A few years back I wrote a series of articles for Country Standard Time magazine about movies based on country songs (or starring country singers). Invariably these movies were bad, and I entitled the series (with a nod to Johnny Paycheck) "Take This Movie and Shove it." Naturally, the worse the movie was, the more fun it was to write about, and there may not be a worse movie than "Ode to Billy Joe." If you've seen it you know what I mean, if you haven't, you should; it is unintentionally hilarious.
TAKE THIS MOVIE AND SHOVE IT
Part Two of CST's look at movies based on country songs
It all started with Bobby Gentry's 1967 smash crossover hit "Ode to Billy Joe." This sultry song told the story of two young lovers who threw some unnamed object off the bridge. People all over the country were wondering and debating about just what the heck this object was and why they deep-sixed it. I was in fifth grade at the time, and the consensus among my classmates was that it was a baby. (It should probably be noted that we were all pretty obsessed with baby-making at the time.) Whatever it was, Billy Joe, the male half of this star-crossed pair, shortly thereafter threw himself in after it and drowned.
In 1976, some Hollywood hotshot saw the cinematic possibilities in this unsolved mystery. To write the screenplay, they hired Herman Raucher, who was fresh off a resounding success with "Summer of '42" and he appeared to be well on his way to becoming one of the biggest writers in Tinseltown. But he made one mistake (this movie) and was never heard from again.
The question of who would direct was a vital one. It would require a sure, sensitive touch to assure this Southern gothic tale was treated with the dignity and decorum it deserved. So after a long exhaustive search who did they pick? Max Baer, Jr. That's right, Jethro Bodine from the "Beverly Hillybillies".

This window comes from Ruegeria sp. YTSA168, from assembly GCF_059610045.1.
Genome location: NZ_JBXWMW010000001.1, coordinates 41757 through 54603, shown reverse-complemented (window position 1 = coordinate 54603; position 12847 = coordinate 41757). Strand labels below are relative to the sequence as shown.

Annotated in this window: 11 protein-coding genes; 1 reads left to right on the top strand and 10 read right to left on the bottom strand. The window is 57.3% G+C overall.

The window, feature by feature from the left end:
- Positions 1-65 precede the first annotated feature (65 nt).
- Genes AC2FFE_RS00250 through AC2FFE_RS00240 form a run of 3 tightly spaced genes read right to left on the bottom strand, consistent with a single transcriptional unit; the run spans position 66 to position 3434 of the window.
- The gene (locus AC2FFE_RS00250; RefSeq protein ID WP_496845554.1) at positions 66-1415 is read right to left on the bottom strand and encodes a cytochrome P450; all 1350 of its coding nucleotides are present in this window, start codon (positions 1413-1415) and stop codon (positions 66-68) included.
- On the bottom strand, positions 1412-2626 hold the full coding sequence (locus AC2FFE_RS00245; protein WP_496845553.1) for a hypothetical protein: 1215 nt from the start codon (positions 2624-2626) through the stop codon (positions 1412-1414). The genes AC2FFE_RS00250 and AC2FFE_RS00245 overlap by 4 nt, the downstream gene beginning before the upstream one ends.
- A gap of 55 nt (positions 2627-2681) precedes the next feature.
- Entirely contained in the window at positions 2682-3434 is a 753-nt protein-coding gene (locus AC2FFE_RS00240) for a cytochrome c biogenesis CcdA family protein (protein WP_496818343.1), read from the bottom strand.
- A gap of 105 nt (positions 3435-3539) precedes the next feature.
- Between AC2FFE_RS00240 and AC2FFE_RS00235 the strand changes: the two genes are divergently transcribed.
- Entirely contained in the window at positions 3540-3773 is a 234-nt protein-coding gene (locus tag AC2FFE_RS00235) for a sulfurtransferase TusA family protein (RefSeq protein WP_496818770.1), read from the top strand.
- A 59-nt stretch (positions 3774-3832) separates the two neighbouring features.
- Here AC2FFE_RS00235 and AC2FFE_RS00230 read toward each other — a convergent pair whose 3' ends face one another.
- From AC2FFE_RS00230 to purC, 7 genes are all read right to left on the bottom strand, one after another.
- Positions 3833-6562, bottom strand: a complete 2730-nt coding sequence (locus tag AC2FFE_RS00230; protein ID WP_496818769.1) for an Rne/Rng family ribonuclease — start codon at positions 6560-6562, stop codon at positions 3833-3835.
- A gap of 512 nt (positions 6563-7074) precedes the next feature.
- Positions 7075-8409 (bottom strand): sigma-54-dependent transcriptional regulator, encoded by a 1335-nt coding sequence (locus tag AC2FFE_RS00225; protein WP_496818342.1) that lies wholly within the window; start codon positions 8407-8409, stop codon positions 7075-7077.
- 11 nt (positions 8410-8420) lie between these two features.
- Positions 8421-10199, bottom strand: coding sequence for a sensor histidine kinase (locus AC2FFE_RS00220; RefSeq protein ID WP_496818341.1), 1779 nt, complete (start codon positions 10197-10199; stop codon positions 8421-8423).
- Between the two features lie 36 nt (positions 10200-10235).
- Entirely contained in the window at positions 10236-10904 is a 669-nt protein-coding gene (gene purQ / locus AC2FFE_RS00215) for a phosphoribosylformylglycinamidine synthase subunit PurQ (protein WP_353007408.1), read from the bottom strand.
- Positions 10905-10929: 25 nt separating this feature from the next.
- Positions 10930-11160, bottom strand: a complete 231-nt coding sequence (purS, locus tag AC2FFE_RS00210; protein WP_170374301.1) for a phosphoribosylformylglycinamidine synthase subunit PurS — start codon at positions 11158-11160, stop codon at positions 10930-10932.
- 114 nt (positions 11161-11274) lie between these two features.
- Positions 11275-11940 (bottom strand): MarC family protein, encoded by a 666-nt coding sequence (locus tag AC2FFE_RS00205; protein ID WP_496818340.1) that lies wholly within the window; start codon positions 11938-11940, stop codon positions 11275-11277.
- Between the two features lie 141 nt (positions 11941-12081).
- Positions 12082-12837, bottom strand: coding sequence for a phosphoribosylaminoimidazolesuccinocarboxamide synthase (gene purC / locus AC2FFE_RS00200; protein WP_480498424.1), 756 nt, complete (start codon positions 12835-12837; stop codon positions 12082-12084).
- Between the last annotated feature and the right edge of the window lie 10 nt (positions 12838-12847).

The movie opens with Billy Joe waiting on the bridge for his friend Bobbie Lee (all names of characters are leftovers from "Petticoat Junction"). They discuss bra sizes. She's up to a 32C, but Billy Joe predicts she'll be wearing a 96 before her papa lets her date. He is so bedazzled by her bosom, he doesn't ask her the obvious question "Why are you talking so weird? Is that supposed to be a Southern accent?"
Bobbie Lee's mother is worried (rightly so) about her daughter's sap rising (a pseudo-Southern expression for hormones running amok). What she really ought to be worried about is that the girl is fifteen years old, and not only has a very high sap level, but also still has an imaginary friend named Benjamin that she talks to.
What Bobbie Lee's dad is worried about is getting the eggs to the market. Halfway across this rickety one-lane bridge he and Bobbie Lee meet up with a carful of drunken rednecks. Nobody wants to back up and let the other pass so they solve this dilemma by the time-honored Southern traffic control method of ramming head-on into each other several times. Dad loses this game of chicken and ends up in a truck hanging halfway off the bridge. Bobby Lee runs to the sawmill where her brother James and Billy Joe work to get some help.
She doesn't appear to be real worried about dear old dangling Dad however, because as they're driving back to the bridge, Bobby Lee is lustily eyeing Billy Joe's bald chest and playing footsie with him. Sap is running everywhere, and I don't mean just the dialogue - although that's plenty sappy, too. For example, when James calls Bobby Lee a brain (for getting the redneck's license tag number) she actually says (believe it or don't) "I'm a body too - with desires. Somebody better pay attention to that cuz my blood is racing and my ample breasts are bursting."
Although her bosom doesn't go boom just yet, others are also concerned about Bobbie Lee's breast health. When she tells Billy Joe her father won't allow her to receive gentleman callers because she's only fifteen, he reminds her she's also 32 (C cup) and she better start using them boobies before they go bad and fall off.
Dad thinks they're on pretty tight, however, and refuses to change the rule. Billy Joe is stubborn and he comes a'courting anyway. Bobby Lee tries to dissuade him. "If you have any feelings at all for me, suh," she says, "and any hope of squeezing my soft and pliant flesh this evening, you better stop and consider what I'm saying."
(Are you starting to see now why Herman Raucher was never heard from again?)